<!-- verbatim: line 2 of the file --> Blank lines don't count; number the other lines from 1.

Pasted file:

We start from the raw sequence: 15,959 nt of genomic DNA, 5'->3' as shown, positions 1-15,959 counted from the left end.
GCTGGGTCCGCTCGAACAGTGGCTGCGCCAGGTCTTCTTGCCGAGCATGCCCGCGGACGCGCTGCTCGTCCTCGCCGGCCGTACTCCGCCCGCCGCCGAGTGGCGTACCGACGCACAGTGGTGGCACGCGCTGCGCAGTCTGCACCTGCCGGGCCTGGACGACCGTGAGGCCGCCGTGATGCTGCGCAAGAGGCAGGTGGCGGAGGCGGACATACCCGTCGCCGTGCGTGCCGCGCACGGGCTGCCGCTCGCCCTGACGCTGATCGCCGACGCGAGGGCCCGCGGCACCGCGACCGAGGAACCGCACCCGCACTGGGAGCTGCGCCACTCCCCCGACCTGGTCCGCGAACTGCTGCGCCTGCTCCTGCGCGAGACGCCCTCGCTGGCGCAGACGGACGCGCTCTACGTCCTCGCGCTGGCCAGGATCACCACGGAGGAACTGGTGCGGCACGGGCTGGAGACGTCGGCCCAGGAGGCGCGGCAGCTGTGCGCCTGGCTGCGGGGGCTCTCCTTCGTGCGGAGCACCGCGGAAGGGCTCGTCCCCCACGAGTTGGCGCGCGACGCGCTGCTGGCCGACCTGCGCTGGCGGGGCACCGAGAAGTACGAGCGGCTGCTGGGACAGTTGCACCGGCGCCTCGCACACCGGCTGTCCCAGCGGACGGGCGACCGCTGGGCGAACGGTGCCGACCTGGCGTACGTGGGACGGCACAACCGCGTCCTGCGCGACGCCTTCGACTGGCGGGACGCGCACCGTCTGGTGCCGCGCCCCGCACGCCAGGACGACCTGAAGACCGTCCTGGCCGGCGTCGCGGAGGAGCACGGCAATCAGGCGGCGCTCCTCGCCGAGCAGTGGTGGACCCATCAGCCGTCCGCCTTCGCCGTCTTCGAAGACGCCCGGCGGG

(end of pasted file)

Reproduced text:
GCTGGGTCCGCTCGAACAGTGGCTGCGCCAGGTCTTCTTGCCGAGCATGCCCGCGGACGCGCTGCTCGTCCTCGCCGGCCGTACTCCGCCCGCCGCCGAGTGGCGTACCGACGCACAGTGGTGGCACGCGCTGCGCAGTCTGCACCTGCCGGGCCTGGACGACCGTGAGGCCGCCGTGATGCTGCGCAAGAGGCAGGTGGCGGAGGCGGACATACCCGTCGCCGTGCGTGCCGCGCACGGGCTGCCGCTCGCCCTGACGCTGATCGCCGACGCGAGGGCCCGCGGCACCGCGACCGAGGAACCGCACCCGCACTGGGAGCTGCGCCACTCCCCCGACCTGGTCCGCGAACTGCTGCGCCTGCTCCTGCGCGAGACGCCCTCGCTGGCGCAGACGGACGCGCTCTACGTCCTCGCGCTGGCCAGGATCACCACGGAGGAACTGGTGCGGCACGGGCTGGAGACGTCGGCCCAGGAGGCGCGGCAGCTGTGCGCCTGGCTGCGGGGGCTCTCCTTCGTGCGGAGCACCGCGGAAGGGCTCGTCCCCCACGAGTTGGCGCGCGACGCGCTGCTGGCCGACCTGCGCTGGCGGGGCACCGAGAAGTACGAGCGGCTGCTGGGACAGTTGCACCGGCGCCTCGCACACCGGCTGTCCCAGCGGACGGGCGACCGCTGGGCGAACGGTGCCGACCTGGCGTACGTGGGACGGCACAACCGCGTCCTGCGCGACGCCTTCGACTGGCGGGACGCGCACCGTCTGGTGCCGCGCCCCGCACGCCAGGACGACCTGAAGACCGTCCTGGCCGGCGTCGCGGAGGAGCACGGCAATCAGGCGGCGCTCCTCGCCGAGCAGTGGTGGACCCATCAGCCGTCCGCCTTCGCCGTCTTCGAAGACGCCCGGCGGG